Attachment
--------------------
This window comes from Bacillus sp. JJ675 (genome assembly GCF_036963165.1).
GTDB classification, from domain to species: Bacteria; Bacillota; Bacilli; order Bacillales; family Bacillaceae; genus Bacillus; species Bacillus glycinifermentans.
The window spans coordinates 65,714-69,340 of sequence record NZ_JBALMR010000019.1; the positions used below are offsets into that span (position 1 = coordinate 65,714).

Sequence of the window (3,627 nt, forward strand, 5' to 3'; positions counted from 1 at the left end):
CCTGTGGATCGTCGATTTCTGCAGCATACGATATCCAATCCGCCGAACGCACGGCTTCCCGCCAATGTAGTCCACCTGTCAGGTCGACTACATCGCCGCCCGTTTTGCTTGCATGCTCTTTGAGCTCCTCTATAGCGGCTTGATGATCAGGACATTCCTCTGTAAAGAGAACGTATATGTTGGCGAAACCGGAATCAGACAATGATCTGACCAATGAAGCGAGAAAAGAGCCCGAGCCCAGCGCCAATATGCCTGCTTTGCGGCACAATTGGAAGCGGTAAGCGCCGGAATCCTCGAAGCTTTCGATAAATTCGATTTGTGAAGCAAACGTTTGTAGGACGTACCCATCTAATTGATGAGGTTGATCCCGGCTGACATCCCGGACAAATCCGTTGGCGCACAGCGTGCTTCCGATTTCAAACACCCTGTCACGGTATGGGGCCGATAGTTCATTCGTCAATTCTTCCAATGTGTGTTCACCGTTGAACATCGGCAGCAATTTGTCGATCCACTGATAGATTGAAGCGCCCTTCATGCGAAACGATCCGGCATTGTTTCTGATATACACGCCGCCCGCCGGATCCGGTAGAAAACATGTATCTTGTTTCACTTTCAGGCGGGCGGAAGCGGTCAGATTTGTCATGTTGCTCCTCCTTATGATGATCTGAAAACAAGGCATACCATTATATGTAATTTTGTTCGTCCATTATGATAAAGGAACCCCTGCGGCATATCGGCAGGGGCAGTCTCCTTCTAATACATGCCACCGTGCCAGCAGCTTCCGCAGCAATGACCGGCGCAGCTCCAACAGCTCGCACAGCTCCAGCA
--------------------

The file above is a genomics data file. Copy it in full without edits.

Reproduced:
This window comes from Bacillus sp. JJ675 (genome assembly GCF_036963165.1).
GTDB classification, from domain to species: Bacteria; Bacillota; Bacilli; order Bacillales; family Bacillaceae; genus Bacillus; species Bacillus glycinifermentans.
The window spans coordinates 65,714-69,340 of sequence record NZ_JBALMR010000019.1; the positions used below are offsets into that span (position 1 = coordinate 65,714).

Sequence of the window (3,627 nt, forward strand, 5' to 3'; positions counted from 1 at the left end):
CCTGTGGATCGTCGATTTCTGCAGCATACGATATCCAATCCGCCGAACGCACGGCTTCCCGCCAATGTAGTCCACCTGTCAGGTCGACTACATCGCCGCCCGTTTTGCTTGCATGCTCTTTGAGCTCCTCTATAGCGGCTTGATGATCAGGACATTCCTCTGTAAAGAGAACGTATATGTTGGCGAAACCGGAATCAGACAATGATCTGACCAATGAAGCGAGAAAAGAGCCCGAGCCCAGCGCCAATATGCCTGCTTTGCGGCACAATTGGAAGCGGTAAGCGCCGGAATCCTCGAAGCTTTCGATAAATTCGATTTGTGAAGCAAACGTTTGTAGGACGTACCCATCTAATTGATGAGGTTGATCCCGGCTGACATCCCGGACAAATCCGTTGGCGCACAGCGTGCTTCCGATTTCAAACACCCTGTCACGGTATGGGGCCGATAGTTCATTCGTCAATTCTTCCAATGTGTGTTCACCGTTGAACATCGGCAGCAATTTGTCGATCCACTGATAGATTGAAGCGCCCTTCATGCGAAACGATCCGGCATTGTTTCTGATATACACGCCGCCCGCCGGATCCGGTAGAAAACATGTATCTTGTTTCACTTTCAGGCGGGCGGAAGCGGTCAGATTTGTCATGTTGCTCCTCCTTATGATGATCTGAAAACAAGGCATACCATTATATGTAATTTTGTTCGTCCATTATGATAAAGGAACCCCTGCGGCATATCGGCAGGGGCAGTCTCCTTCTAATACATGCCACCGTGCCAGCAGCTTCCGCAGCAATGACCGGCGCAGCTCCAACAGCTCGCACAGCTCCAGCA